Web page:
Disease risk explored during salmon hearing
The risk of salmon diseases entering New Zealand will increase if New Zealand King Salmon builds new farms in the Marlborough Sounds, fish parasite expert Ben Diggles said in Blenheim yesterday.
Dr Diggles said in New Zealand, the chinook salmon farmed by King Salmon were disease-free. This could change if a new disease crossed the border or a parasite changed hosts.
King Salmon stocked its farms at about 20 kilograms of fish per cubic metre, which meant farm space was about 2 per cent fish, Dr Diggles said. This was 5kg per cubic metre below the stocking at which fish could become susceptible to disease.
Questioned by Andrew Caddie, of the Kenepuru and Central Sounds Residents Association, Dr Diggles said King Salmon used antibiotics once, 10 years ago. If bacterial disease became a problem, fish would be vaccinated one by one.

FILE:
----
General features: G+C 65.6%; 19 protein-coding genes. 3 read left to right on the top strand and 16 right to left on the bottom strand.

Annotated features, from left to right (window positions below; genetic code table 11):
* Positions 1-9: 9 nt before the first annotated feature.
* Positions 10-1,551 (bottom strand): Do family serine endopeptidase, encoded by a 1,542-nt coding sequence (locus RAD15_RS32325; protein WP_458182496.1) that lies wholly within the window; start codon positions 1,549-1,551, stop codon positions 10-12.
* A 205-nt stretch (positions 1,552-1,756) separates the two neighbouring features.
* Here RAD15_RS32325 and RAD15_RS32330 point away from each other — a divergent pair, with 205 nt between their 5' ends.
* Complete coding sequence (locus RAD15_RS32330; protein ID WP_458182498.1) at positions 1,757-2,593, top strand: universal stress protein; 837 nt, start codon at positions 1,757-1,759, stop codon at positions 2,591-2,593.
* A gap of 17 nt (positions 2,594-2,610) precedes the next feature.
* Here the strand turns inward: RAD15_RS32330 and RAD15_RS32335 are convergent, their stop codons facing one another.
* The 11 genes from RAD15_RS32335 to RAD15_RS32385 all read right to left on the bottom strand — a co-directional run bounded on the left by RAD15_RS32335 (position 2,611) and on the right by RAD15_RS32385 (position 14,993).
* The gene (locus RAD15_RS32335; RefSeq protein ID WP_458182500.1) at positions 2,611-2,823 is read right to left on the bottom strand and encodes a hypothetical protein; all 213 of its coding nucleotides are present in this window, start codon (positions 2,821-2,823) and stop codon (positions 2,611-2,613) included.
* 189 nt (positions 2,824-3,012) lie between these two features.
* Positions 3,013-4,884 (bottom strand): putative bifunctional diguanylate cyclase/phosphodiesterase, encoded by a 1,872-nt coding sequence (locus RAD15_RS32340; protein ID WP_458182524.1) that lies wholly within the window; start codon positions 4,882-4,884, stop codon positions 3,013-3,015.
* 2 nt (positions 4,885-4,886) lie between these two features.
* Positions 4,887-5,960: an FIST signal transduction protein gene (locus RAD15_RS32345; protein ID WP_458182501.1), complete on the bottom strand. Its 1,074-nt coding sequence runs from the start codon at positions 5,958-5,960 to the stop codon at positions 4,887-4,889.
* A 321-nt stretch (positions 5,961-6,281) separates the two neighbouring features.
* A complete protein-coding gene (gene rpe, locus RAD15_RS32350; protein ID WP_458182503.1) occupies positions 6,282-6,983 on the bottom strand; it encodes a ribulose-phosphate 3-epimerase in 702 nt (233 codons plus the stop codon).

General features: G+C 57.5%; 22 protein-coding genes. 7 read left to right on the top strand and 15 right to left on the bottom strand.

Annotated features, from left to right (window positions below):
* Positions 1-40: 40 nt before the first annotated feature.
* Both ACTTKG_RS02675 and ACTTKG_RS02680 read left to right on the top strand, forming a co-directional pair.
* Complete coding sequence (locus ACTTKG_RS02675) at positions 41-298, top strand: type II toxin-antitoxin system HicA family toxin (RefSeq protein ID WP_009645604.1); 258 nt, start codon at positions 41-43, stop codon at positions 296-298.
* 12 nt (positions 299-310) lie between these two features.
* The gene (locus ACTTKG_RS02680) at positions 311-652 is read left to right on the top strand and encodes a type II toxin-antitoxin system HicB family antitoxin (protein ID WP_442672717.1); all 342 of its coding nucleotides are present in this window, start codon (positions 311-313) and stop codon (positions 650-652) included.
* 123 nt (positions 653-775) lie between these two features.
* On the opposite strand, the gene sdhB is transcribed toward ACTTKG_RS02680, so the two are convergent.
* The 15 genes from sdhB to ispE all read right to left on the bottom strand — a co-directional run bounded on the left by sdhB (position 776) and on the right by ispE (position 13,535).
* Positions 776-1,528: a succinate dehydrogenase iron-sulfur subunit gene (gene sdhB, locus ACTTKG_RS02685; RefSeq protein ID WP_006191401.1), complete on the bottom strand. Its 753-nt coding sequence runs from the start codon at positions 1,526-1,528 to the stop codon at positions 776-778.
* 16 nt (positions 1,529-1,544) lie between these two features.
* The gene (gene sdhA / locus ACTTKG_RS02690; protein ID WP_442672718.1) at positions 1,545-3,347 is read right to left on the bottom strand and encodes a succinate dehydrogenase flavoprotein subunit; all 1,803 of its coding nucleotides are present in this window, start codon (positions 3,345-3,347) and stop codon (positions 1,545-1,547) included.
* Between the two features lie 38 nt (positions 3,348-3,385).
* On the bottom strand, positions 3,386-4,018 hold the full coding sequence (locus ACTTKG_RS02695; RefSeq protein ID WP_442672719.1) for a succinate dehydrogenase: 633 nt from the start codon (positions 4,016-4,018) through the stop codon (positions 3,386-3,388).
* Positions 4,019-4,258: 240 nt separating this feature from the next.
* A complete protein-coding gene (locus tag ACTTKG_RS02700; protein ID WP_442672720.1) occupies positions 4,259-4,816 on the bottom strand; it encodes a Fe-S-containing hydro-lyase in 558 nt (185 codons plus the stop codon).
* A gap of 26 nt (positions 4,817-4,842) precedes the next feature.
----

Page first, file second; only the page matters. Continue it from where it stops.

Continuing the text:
Mr Caddie said the residents' association was sent a Primary Industries Ministry interim report on salmon deaths at King Salmon's Waihinau farm, after making an Official Information Act request. It had a lot of information deleted.
The ministry submitted in support of King Salmon's expansion plans.
Mr Caddie said he understood the ministry had sent information about unusual fatty deposits around fish hearts to Norway for analysis and a final report would not be published until results were available.
Biosecurity expert Barrie Forrest said the didemnum sea-squirt, a pest in the Marlborough Sounds, would probably spread to any new farms.
The discussion took place during the Environmental Protection Authority hearing of an application by King Salmon to develop nine new salmon farms in the Sounds. The hearing is expected to continue for another eight weeks.
- The Marlborough Express